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Versions: 00 01 02 03 04 RFC 6094

Internet Draft                                            January 2010


   Network Working Group                                   Manav Bhatia
   Internet Draft                                        Alcatel-Lucent
   Expires: July 31, 2010                                Vishwas Manral
   Intended Status: Informational                           IP Infusion
                                                       January 30, 2010

           Cryptographic Authentication Algorithm Implementation
                   Best Practices for Routing Protocols

              draft-ietf-opsec-igp-crypto-requirements-00.txt

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   Copyright (c) 2010 IETF Trust and the persons identified as the
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   This document is subject to BCP 78 and the IETF Trust's Legal
   Provisions Relating to IETF Documents
   (http://trustee.ietf.org/license-info) in effect on the date of
   publication of this document. Please review these documents
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Abstract

   The routing protocols Open Shortest Path First version 2 (OSPFv2)
   [RFC2328], Intermediate System to Intermediate System (IS-IS) [ISO]
   [RFC1195] and Routing Information Protocol (RIP) [RFC2453] currently
   define Clear Text and MD5 (Message Digest 5) [RFC1321] methods for
   authenticating protocol packets. Recently effort has been made to add
   support for the SHA (Secure Hash Algorithm) family of hash functions
   for the purpose of authenticating routing protocol packets for RIP
   [RFC4822], IS-IS [RFC5310] and OSPF [RFC5709].

   To encourage interoperability between disparate implementations, it
   is imperative that we specify the expected minimal set of algorithms
   thereby ensuring that there is at least one algorithm that all
   implementations will have in common.

   This document examines the current set of available algorithms with
   interoperability and effective cryptographic authentication
   protection being the principle considerations. Cryptographic
   authentication of these routing protocols requires the availability
   of the same algorithms in disparate implementations. It is desirable
   that newly specified algorithms should be implemented and available
   in routing protocol implementations because they may be promoted to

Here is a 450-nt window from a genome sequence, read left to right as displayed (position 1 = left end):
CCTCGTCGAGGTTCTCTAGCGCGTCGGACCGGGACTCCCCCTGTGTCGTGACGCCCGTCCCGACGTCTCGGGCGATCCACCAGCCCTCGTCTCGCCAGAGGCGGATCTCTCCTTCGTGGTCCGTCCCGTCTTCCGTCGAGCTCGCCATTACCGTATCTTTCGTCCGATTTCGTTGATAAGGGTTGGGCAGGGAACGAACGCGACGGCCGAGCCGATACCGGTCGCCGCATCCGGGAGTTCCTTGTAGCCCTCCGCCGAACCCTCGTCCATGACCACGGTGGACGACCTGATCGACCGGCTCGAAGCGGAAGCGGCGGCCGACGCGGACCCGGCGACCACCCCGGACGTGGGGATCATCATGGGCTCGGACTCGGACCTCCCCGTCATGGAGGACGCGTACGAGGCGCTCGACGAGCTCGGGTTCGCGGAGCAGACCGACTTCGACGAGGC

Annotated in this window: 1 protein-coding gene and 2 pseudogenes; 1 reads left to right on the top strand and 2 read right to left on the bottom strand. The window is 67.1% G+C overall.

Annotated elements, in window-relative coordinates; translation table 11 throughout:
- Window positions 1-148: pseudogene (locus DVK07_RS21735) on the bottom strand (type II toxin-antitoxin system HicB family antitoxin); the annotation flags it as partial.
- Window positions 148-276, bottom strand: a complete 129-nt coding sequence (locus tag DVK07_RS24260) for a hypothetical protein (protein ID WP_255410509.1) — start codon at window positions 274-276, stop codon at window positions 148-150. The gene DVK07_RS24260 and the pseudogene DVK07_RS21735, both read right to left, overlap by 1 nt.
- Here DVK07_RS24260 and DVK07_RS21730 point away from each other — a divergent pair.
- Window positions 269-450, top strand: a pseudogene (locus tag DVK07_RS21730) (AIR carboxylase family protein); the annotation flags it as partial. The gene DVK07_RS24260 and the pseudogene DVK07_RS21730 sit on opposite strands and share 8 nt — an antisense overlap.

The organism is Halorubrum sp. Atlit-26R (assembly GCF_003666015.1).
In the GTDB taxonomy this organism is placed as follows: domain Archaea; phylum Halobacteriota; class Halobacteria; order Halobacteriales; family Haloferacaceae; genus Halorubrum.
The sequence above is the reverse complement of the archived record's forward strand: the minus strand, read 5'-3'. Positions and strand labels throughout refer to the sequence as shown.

requirements at some future time.

Conventions used in this document

   The key words "MUST", "MUST NOT", "REQUIRED", "SHALL", "SHALL NOT",
   "SHOULD", "SHOULD NOT", "RECOMMENDED", "MAY", and "OPTIONAL" in this
   document are to be interpreted as described in RFC 2119. [RFC2119]

Table of Contents

   1. Introduction...................................................3
   2. Requirements Terminology.......................................4
   3. Intermediate System to Intermediate System (IS-IS).............4
      3.1 Authentication Scheme Selection............................4
      3.2 Authentication Algorithm Selection.........................5
   4. Open Shortest Path First Version 2(OSPFv2).....................5


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      4.1 Authentication Scheme Selection............................6
      4.2 Authentication Algorithm Selection.........................6
   5. Open Shortest Path First Version 3 (OSPFv3)....................6
   6. Routing Information Protocol Version 2 (RIPv2).................7
      6.1 Authentication Scheme Selection............................7
      6.2 Authentication Algorithm Selection.........................7
   7. Routing Information Protocol for IPv6 (RIPng)..................8
   8. Security Considerations........................................8
   9. Acknowledgements...............................................9
   10. IANA Considerations...........................................9
   11. References....................................................9
      11.1 Normative References......................................9
      11.2 Informative References...................................10
   Author's Addresses...............................................10


1. Introduction

   Most routing protocols include three different types of
   authentication schemes: Null authentication, Clear Text Password and
   a Cryptographic Authentication scheme. NULL authentication is
   equivalent to having no authentication scheme at all.

   In a clear text scheme, also known as, simple password scheme, the
   password is exchanged in the clear on the network and anyone with
   physical access to the network can learn the password and compromise
   the integrity of the routing domain. While the Password scheme
   protects from accidental establishment of routing session in a given
   domain, it offers little additional protection.

   In a cryptographic authentication scheme, routers share a secret key
   which is used to generate a keyed MD5 (or other) digest which is used
   for authenticating the protocol packets.

   There have been an escalating series of attacks on MD5 which raises
   concerns about the remaining useful lifetime of this hash algorithm.

   It should be noted that these attacks may not necessarily result in